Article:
17 March 2012

vSphere 5 Lab Setup pt 4

In part 3, we installed the physical ESXi host (pesx0) and performed
minimal configuration tasks.  In this post, we'll be managing pesx0
through the Windows-based vSphere client which is loaded on fenster.
(fenster is the Windows 2008 management VM that we setup in part 2.)
Some of the following may appear trivial, though I prefer to be fairly
thorough.  Additionally, some of the following is simply representative
of the particular talking point while allowing me to retain my existing
lab configuration, rather than fully rebuilding it for the purpose of
documentation.  Our setup details for this are:
        HOSTS:          pesx0.lab.none (10.0.129.200), fenster.lab.none (10.0.129.145)
        VMs:            dstor0, vrout0, vesx0, vesx1
So to start things off, log into the fenster and launch the vSphere client:

46.png

The first time we connect to an ESXi host or vCenter installation, a
security warning will be displayed.  Select the checkbox at the bottom
to “Install this certificate...”, then click 'Ignore'.  Since we
are using an evaluation version of ESXi, you'll likely an evaluation
notice detailing how many days are left until the eval license expires,
simply click 'OK' to move on.  After login, we are automatically presented
with our “Summary” tab for pesx0 (or the “Getting started” tab
if you didn't disable it in the client settings):

2a.png

From here, the first thing we'll do is configure the underlying network
infrastructure that our VMs and nested VMs will use.  Click on the
“Configuration” tab in the right pane and under “Hardware”, select
“Networking”.  By default, we'll have 1 standard vSwitch already
configured by way of our configuration of the “management network”
in part 3.  (Yes, I already have at least 7 VMs configured in my setup.):

49.png

vSwitch0 above will support our management network traffic and a link
for all of our traffic to the “world.”  I've opted to support
the rest of the internal virtual network infrastructure on a second
vSwitch (vSwitch1).  To add it, click on “Add Networking...” in the
top right.  When creating a new vSwitch, we'll be choosing a “Virtual
Machine” connection type which will also allow us to create our first
port group on this vSwitch.  The following screens detail the setup for
the “storage” port group (a stand in for “storlan”, VLAN 20).
Of note, we will not bind it to any physical network interface:

50.png
51.png
52.png
53.png

Once this is complete, we can add the other two port groups (vmonet (VLAN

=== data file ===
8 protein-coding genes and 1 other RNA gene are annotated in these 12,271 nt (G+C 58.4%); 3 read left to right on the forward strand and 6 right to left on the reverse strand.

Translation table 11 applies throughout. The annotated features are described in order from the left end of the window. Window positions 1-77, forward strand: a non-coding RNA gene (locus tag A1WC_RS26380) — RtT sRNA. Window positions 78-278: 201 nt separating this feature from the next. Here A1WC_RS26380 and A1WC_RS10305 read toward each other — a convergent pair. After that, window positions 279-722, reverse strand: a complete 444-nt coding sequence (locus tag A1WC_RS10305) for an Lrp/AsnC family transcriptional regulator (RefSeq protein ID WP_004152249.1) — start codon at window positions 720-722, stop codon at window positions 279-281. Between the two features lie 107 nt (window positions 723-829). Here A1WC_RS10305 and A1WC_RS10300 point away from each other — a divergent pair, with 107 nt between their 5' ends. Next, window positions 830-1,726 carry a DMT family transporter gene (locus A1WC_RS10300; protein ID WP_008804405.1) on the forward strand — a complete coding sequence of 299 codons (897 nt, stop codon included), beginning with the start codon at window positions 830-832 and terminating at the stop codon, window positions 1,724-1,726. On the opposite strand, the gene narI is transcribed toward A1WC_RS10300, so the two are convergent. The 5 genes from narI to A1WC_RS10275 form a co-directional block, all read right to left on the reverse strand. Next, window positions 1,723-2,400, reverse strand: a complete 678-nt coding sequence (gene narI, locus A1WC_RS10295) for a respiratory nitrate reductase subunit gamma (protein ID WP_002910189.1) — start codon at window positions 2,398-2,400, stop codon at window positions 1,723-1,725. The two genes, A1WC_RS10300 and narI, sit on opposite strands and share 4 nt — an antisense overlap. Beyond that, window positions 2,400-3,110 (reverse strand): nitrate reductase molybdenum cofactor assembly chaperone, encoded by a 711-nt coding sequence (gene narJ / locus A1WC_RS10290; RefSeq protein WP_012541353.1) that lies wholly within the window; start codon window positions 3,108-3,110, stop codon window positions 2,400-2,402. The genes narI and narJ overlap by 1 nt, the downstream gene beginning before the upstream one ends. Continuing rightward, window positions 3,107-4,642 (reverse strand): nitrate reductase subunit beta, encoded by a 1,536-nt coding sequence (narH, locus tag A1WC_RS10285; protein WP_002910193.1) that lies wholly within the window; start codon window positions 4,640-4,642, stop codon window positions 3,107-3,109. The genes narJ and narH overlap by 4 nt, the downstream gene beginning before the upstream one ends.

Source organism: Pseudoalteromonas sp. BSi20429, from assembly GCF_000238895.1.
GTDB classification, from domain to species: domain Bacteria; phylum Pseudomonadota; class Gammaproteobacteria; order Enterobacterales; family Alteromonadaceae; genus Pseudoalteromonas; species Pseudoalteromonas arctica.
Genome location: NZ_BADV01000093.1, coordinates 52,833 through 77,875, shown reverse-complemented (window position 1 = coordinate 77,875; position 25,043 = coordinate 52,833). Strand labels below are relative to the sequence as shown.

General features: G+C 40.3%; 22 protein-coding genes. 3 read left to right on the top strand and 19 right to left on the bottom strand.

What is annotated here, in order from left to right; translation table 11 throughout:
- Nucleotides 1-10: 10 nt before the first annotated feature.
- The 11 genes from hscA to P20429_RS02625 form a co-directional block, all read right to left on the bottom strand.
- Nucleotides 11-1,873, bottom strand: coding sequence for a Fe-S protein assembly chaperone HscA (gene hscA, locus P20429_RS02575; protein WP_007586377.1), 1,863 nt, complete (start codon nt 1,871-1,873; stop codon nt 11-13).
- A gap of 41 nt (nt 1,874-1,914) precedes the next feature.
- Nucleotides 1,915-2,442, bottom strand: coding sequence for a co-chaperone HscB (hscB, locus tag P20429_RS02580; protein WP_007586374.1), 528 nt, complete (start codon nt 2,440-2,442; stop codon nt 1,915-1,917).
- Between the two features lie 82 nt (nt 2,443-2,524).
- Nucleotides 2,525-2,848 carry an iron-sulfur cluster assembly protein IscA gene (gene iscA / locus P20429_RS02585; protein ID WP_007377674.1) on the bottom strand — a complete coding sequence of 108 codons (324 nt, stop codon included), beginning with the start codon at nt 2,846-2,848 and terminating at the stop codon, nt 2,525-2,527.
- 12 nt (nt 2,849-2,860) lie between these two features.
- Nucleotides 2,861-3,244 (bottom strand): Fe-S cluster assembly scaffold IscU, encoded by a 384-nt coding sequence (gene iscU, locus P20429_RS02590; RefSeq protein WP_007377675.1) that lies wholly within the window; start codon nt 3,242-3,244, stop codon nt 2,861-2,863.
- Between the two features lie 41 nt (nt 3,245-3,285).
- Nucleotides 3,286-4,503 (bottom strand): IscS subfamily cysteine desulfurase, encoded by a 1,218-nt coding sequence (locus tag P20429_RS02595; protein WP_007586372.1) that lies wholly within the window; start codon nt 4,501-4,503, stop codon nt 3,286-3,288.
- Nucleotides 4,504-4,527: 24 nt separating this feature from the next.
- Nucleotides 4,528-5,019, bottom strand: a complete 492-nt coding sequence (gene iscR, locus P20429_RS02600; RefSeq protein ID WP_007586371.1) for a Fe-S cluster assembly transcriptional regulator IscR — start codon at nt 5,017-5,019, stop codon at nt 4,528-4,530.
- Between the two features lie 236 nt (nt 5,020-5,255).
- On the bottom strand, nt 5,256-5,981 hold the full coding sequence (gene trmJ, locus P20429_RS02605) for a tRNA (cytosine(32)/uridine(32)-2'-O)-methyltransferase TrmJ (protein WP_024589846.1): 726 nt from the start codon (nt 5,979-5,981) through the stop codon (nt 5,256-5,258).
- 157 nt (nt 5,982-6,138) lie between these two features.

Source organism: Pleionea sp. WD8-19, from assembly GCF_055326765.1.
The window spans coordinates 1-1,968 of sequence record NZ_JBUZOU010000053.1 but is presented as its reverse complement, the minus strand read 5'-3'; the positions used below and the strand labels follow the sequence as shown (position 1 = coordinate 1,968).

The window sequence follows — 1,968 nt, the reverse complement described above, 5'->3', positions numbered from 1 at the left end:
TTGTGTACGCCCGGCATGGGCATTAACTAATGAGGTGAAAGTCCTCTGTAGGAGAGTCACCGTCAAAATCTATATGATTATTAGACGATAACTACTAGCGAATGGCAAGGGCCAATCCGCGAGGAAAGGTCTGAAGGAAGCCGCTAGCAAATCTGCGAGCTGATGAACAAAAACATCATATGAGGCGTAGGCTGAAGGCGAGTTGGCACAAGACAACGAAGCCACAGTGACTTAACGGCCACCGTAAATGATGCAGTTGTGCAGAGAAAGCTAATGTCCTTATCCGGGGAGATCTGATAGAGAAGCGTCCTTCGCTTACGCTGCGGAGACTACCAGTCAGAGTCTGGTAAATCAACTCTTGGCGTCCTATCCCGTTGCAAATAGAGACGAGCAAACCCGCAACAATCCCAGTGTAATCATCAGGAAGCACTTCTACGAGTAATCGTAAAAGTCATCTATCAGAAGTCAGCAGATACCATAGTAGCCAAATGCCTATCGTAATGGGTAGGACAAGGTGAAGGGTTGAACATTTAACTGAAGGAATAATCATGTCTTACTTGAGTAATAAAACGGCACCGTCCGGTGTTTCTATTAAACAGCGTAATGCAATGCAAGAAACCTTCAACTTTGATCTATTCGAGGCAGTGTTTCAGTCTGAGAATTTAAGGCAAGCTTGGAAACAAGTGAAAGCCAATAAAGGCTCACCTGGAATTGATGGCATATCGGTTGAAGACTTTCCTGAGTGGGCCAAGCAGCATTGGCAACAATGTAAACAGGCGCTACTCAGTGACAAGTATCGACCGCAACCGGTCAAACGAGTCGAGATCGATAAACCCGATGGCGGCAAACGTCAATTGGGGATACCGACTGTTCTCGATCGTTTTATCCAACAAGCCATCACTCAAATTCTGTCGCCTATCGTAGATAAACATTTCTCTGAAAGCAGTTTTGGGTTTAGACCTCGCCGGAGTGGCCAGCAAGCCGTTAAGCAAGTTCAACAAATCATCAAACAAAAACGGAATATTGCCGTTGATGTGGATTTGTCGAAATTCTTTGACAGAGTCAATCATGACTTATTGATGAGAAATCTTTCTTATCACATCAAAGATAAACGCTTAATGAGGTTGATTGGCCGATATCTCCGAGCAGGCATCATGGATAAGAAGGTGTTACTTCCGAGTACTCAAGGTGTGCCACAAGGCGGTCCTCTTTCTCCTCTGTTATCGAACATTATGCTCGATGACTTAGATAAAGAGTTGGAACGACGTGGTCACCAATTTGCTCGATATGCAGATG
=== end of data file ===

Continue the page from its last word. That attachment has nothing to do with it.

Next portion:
30) and vmhosts (VLAN 40)) simply by clicking on the “Properties”
option beside vSwitch1.  (At the bottom of the “Properties” window
is an “Add” button which will bring up the same screens seen above.
Rather than creating a new vSwitch, though, it will simply add the new
port groups to the existing vSwitch.

Since everything is virtualized, we'll need to make a few changes to
both vSwitch0 and vSwitch1, such as enabling “Promiscuous Mode”
on the vSwitches.  (Note, we won't be doing this for our vSwitches
on our virtualized ESXi hosts, we're only doing it for those on the
physical host.  This allows network communication through to the nested
virtual networks hosted by our virtual ESXi hosts.)  So, click on the
“Properties” option beside vSwitch0.  On the “Properties” window
with “vSwitch” highlighted, click “Edit” at the bottom to get a
new properties window.  Under the “Security” tab on the new window,
enable “Promiscuous Mode”, then close out of the properties screens:

1.png

Do the same for vSwitch1, but this time, leave the secondary window open.
After enabling “Promiscuous Mode”, go back to the “General”
tab so that we can adjust the MTU to 8106 (the datastore (Solaris) I've
chosen to use only supports an MTU of up to 8106 on the vNICs that are
presented to it).  The point here is we're enabling jumbo frames for
vSwitch1 since it will be supporting both vMotion and iSCSI traffic:

3.png

Once done setting the MTU, close out all properties screens and our
network infrastructure on pesx0 is complete.  In part 5, we'll begin
setting up our VMs.

see also:
    vSphere 5 Lab Setup pt 1: The Overview
    vSphere 5 Lab Setup pt 2: The Management Hosts
    vSphere 5 Lab Setup pt 3: Installing the Physical ESXi Host
    vSphere 5 Lab Setup pt 5: Infrastructure VM Creation
    vSphere 5 Lab Setup pt 6: Infrastructure VM Configurations and Boot Images
    vSphere 5 Lab Setup pt 7: First VM Boot

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